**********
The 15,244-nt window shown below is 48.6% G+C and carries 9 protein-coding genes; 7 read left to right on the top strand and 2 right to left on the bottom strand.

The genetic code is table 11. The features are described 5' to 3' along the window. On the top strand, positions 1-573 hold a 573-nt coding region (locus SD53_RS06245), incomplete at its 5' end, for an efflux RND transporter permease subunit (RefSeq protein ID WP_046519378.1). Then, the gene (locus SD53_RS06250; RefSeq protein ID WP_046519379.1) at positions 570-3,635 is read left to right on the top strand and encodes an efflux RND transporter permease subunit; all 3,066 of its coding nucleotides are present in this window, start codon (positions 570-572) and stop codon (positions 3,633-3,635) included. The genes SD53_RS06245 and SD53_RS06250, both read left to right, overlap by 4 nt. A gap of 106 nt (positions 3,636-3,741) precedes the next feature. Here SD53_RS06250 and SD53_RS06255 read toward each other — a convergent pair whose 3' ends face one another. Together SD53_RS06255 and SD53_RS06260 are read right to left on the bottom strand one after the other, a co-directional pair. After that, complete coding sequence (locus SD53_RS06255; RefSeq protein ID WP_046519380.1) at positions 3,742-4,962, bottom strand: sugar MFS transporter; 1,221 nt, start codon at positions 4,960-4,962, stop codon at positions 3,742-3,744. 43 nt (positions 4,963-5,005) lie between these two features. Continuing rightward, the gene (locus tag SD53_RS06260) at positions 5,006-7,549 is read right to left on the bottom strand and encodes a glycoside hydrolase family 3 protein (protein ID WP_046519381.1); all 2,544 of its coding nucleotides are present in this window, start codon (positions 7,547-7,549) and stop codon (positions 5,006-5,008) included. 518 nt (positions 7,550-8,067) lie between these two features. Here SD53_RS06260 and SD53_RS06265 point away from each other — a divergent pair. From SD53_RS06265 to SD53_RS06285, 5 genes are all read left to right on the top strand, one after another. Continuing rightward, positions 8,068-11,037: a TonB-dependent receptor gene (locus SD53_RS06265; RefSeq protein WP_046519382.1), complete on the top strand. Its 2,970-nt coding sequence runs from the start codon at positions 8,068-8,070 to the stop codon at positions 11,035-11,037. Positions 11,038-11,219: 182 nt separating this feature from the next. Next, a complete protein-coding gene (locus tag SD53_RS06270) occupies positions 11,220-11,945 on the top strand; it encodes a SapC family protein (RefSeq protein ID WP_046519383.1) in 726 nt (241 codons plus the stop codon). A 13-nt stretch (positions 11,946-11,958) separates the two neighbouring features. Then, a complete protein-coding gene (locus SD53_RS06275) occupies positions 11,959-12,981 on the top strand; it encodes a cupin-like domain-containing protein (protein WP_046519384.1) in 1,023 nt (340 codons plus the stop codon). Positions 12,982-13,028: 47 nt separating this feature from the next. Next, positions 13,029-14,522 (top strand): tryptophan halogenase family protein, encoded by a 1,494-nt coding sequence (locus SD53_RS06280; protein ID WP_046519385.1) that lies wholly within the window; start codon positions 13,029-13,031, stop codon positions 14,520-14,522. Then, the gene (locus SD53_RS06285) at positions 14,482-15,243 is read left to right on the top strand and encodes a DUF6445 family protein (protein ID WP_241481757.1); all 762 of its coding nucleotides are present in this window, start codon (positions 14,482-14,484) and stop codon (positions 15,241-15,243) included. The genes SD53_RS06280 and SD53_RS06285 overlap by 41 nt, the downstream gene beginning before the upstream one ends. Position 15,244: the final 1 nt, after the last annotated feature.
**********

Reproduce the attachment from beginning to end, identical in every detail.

The 15,244-nt window shown below is 48.6% G+C and carries 9 protein-coding genes; 7 read left to right on the top strand and 2 right to left on the bottom strand.

The genetic code is table 11. The features are described 5' to 3' along the window. On the top strand, positions 1-573 hold a 573-nt coding region (locus SD53_RS06245), incomplete at its 5' end, for an efflux RND transporter permease subunit (RefSeq protein ID WP_046519378.1). Then, the gene (locus SD53_RS06250; RefSeq protein ID WP_046519379.1) at positions 570-3,635 is read left to right on the top strand and encodes an efflux RND transporter permease subunit; all 3,066 of its coding nucleotides are present in this window, start codon (positions 570-572) and stop codon (positions 3,633-3,635) included. The genes SD53_RS06245 and SD53_RS06250, both read left to right, overlap by 4 nt. A gap of 106 nt (positions 3,636-3,741) precedes the next feature. Here SD53_RS06250 and SD53_RS06255 read toward each other — a convergent pair whose 3' ends face one another. Together SD53_RS06255 and SD53_RS06260 are read right to left on the bottom strand one after the other, a co-directional pair. After that, complete coding sequence (locus SD53_RS06255; RefSeq protein ID WP_046519380.1) at positions 3,742-4,962, bottom strand: sugar MFS transporter; 1,221 nt, start codon at positions 4,960-4,962, stop codon at positions 3,742-3,744. 43 nt (positions 4,963-5,005) lie between these two features. Continuing rightward, the gene (locus tag SD53_RS06260) at positions 5,006-7,549 is read right to left on the bottom strand and encodes a glycoside hydrolase family 3 protein (protein ID WP_046519381.1); all 2,544 of its coding nucleotides are present in this window, start codon (positions 7,547-7,549) and stop codon (positions 5,006-5,008) included. 518 nt (positions 7,550-8,067) lie between these two features. Here SD53_RS06260 and SD53_RS06265 point away from each other — a divergent pair. From SD53_RS06265 to SD53_RS06285, 5 genes are all read left to right on the top strand, one after another. Continuing rightward, positions 8,068-11,037: a TonB-dependent receptor gene (locus SD53_RS06265; RefSeq protein WP_046519382.1), complete on the top strand. Its 2,970-nt coding sequence runs from the start codon at positions 8,068-8,070 to the stop codon at positions 11,035-11,037. Positions 11,038-11,219: 182 nt separating this feature from the next. Next, a complete protein-coding gene (locus tag SD53_RS06270) occupies positions 11,220-11,945 on the top strand; it encodes a SapC family protein (RefSeq protein ID WP_046519383.1) in 726 nt (241 codons plus the stop codon). A 13-nt stretch (positions 11,946-11,958) separates the two neighbouring features. Then, a complete protein-coding gene (locus SD53_RS06275) occupies positions 11,959-12,981 on the top strand; it encodes a cupin-like domain-containing protein (protein WP_046519384.1) in 1,023 nt (340 codons plus the stop codon). Positions 12,982-13,028: 47 nt separating this feature from the next. Next, positions 13,029-14,522 (top strand): tryptophan halogenase family protein, encoded by a 1,494-nt coding sequence (locus SD53_RS06280; protein ID WP_046519385.1) that lies wholly within the window; start codon positions 13,029-13,031, stop codon positions 14,520-14,522. Then, the gene (locus SD53_RS06285) at positions 14,482-15,243 is read left to right on the top strand and encodes a DUF6445 family protein (protein ID WP_241481757.1); all 762 of its coding nucleotides are present in this window, start codon (positions 14,482-14,484) and stop codon (positions 15,241-15,243) included. The genes SD53_RS06280 and SD53_RS06285 overlap by 41 nt, the downstream gene beginning before the upstream one ends. Position 15,244: the final 1 nt, after the last annotated feature.